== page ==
With the onset of prolonged drought brought by the El Nino phenomenon, irrigation also becomes more important for cultivating crops, especially rice. The government has been investing billions of pesos yearly to develop and maintain irrigation systems. However, despite receiving close to half of the total budget for agriculture in recent years, the irrigation sector has consistently fallen short in delivering what is expected from it.
According to a paper by state think tank Philippine Institute for Development Studies (PIDS) that evaluates the effectiveness and efficiency of the government's irrigation program, the underperformance of the irrigation sector has been due mainly to underdevelopment, mismanagement, and environmental degradation.
In her presentation at a forum organized by PIDS and the Central Luzon State University recently in Nueva Ecija, PIDS Consultant and De La Salle University Associate Professor Arlene Inocencio pointed out some basic technical and institutional issues in feasibility studies, project design, implementation and management, as well as rehabilitation that affect both the national irrigation systems (NIS) and the communal irrigation systems (CIS). NIS refer to large gravity irrigation systems covering more than 1,000 hectares while CIS are typically smaller in size.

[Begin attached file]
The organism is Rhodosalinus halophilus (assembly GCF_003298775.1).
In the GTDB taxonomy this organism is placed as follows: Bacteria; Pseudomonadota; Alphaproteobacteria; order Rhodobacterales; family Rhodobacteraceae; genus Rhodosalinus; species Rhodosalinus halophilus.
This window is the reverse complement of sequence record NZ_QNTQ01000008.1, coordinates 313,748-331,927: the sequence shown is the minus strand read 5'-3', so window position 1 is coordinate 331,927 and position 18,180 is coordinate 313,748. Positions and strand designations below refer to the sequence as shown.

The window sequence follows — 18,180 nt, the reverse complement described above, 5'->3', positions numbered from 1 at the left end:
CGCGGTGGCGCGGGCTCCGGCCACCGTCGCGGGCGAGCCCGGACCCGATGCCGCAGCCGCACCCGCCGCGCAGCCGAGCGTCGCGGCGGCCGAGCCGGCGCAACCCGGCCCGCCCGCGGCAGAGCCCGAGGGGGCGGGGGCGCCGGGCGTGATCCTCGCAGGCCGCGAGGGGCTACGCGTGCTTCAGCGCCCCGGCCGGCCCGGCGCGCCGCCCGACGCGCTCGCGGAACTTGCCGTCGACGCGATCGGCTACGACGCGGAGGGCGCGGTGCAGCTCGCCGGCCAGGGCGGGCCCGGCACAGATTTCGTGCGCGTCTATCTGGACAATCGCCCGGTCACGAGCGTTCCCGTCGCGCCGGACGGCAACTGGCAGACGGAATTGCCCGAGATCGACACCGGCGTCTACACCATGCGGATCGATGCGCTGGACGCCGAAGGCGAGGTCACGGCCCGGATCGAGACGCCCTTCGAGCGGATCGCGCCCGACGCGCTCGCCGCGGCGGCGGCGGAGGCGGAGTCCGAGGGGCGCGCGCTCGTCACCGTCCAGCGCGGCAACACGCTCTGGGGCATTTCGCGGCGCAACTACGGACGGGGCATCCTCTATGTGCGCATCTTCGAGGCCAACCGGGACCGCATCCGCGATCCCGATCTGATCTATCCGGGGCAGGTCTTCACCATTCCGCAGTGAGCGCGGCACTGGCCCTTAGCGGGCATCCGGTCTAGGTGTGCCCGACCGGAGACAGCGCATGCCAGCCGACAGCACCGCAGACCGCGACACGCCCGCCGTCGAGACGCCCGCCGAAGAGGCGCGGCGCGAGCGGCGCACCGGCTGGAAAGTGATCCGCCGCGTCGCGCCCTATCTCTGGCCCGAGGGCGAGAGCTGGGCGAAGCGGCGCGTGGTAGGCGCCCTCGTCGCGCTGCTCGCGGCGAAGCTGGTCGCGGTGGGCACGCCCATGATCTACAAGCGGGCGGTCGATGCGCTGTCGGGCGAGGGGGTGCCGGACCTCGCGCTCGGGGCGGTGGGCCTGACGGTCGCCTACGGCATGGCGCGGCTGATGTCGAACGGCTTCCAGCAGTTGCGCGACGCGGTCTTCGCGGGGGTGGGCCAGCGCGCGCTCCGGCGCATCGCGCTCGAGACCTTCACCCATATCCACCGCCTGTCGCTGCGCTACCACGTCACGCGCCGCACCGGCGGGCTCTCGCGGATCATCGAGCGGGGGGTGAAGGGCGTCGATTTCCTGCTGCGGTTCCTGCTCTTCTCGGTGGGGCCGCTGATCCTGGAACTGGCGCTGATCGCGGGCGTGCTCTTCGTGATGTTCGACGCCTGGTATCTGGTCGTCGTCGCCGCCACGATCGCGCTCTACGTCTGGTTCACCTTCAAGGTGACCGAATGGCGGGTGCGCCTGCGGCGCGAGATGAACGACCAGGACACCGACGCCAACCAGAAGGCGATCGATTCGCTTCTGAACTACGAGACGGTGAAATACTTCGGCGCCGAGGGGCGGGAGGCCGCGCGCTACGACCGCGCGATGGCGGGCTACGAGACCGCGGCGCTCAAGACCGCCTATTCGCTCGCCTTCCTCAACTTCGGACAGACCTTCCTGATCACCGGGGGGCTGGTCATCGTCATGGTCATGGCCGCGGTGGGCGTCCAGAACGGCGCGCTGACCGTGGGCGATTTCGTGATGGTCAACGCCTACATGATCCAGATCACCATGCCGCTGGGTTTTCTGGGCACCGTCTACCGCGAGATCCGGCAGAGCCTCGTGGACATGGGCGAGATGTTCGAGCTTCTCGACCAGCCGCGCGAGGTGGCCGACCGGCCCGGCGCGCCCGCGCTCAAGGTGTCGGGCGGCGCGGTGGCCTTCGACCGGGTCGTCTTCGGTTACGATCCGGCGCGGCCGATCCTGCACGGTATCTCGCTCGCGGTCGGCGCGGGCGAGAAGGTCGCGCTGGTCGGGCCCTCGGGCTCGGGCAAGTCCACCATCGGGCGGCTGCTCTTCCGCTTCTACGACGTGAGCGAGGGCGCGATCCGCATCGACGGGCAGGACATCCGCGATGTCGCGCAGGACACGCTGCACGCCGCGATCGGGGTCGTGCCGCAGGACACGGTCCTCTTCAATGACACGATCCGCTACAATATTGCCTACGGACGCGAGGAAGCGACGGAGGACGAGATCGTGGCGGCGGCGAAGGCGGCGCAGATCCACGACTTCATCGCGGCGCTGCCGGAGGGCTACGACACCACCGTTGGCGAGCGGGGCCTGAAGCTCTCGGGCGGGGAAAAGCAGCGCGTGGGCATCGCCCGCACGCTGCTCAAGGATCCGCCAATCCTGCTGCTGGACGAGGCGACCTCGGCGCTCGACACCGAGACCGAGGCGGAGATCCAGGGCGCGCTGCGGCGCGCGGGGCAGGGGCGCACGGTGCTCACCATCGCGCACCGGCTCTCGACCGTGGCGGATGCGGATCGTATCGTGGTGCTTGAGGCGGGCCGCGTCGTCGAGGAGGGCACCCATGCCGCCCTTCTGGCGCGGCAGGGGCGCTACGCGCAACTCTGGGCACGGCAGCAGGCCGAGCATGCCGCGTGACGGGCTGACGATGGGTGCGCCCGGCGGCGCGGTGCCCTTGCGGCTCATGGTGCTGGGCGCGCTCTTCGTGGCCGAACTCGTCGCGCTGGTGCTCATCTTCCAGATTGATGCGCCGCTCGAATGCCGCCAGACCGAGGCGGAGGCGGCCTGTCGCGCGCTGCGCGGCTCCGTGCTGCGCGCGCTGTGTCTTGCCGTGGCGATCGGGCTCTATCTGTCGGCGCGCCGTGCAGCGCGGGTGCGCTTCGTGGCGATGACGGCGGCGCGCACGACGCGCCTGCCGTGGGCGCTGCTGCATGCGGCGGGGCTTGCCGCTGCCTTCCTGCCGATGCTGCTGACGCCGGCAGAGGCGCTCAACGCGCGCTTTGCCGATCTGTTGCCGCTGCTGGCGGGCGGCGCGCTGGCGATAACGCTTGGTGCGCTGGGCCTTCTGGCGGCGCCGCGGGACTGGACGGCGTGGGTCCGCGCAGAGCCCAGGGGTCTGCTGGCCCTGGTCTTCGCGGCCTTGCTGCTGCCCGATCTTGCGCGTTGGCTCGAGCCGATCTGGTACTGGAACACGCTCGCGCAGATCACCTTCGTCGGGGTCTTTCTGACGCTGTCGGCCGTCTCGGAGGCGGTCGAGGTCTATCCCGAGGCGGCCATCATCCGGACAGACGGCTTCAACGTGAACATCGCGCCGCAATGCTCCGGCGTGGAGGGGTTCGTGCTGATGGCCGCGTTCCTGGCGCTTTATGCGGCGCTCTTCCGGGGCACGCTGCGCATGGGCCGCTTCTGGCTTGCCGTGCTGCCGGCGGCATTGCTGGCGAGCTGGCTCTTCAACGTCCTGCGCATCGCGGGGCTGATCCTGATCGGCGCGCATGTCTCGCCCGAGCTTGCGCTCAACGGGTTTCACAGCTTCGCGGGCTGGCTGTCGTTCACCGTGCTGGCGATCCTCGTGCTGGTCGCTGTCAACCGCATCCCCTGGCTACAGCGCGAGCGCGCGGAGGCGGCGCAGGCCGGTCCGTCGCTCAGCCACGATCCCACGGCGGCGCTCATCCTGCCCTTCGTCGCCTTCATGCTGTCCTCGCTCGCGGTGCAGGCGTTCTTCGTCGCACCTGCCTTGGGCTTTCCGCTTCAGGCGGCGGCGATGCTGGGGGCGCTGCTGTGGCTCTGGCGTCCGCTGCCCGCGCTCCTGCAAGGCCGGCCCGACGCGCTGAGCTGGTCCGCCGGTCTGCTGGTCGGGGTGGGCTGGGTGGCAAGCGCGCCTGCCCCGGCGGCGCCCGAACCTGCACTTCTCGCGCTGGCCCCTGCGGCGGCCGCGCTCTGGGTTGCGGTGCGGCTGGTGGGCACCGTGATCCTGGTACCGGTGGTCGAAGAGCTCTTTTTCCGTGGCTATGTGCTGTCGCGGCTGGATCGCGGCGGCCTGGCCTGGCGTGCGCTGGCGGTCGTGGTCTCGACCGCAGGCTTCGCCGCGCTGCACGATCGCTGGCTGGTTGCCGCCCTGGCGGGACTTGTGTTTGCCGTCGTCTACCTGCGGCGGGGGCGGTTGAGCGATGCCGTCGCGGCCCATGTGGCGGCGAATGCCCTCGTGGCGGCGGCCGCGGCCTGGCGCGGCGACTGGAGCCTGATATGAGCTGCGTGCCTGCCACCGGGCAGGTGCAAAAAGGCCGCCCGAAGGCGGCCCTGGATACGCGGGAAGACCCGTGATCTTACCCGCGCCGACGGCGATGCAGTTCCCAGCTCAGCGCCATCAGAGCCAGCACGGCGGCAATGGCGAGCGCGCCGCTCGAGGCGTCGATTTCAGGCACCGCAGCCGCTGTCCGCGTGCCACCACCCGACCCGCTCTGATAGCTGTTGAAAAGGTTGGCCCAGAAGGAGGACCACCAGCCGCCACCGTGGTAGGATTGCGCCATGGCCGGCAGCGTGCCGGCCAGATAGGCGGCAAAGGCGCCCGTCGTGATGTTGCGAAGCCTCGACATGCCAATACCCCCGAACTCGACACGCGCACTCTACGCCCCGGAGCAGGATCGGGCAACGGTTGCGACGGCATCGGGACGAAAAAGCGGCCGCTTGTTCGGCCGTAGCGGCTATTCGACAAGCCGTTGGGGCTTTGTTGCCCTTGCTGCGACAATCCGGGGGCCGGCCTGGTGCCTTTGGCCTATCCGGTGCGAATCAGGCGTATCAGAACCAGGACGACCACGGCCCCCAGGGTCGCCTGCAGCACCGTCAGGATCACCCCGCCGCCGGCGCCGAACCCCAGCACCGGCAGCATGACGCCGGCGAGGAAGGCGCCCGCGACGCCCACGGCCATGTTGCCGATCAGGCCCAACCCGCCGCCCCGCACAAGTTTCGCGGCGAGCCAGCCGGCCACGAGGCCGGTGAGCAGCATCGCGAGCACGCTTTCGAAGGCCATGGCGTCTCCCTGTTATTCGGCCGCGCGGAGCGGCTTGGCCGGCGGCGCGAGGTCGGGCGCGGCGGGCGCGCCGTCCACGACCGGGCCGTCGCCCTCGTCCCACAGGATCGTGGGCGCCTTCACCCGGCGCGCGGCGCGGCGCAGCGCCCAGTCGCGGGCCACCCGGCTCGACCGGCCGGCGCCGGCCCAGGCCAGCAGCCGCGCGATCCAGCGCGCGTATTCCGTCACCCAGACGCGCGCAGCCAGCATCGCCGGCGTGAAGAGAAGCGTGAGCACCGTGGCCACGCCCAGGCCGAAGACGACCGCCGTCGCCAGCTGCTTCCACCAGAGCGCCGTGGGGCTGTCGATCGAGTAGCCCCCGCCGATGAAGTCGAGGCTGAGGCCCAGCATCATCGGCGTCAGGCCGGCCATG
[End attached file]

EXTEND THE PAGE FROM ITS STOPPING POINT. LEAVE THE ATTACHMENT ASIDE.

For example, total irrigated areas in the country has remained low despite new irrigation projects. Inocencio attributed this to poor planning where built-up areas caused by urbanization, areas that are at risk of flooding, elevated areas that require costly re-pumping, and availability or adequacy of water were not taken into account in the estimation of areas that can be irrigated.
Inocencio also observed that most irrigation systems are experiencing technical problems, such as siltation, inadequate water, and faulty control structures, which need medium- to long-term solutions. She noted that the "catch-all" solution of canal lining will not solve these problems.
Another major concern raised by Inocencio is the conversion of irrigated areas in certain regions to nonagricultural uses. "If the rate of land conversion will continue to rise, estimates of design areas should properly take this into account," Inocencio stated.
The PIDS paper enumerates specific interventions and policy changes needed to improve the provision of irrigation in the country, which include the development of a systematic approach to water allocation and distribution, an integrated development plan, and a review of existing policies and regulations that are hampering the growth of the irrigation sector.
"Good governance of irrigation systems must start with a design that ensures compatibility with operational realities and an acceptable level of financial viability to ensure sustainable performance," Inocencio stressed.
To improve operational performance of irrigation systems, Inocencio suggested that government should shift to a new paradigm of interactive and integrated design. "Design concepts such as maintainability, durability, functionality, operability, and safety should be considered in designing a strategy that is consistent with available water supply, irrigation demand, physical design of structures, and realistic operational plan," she stressed.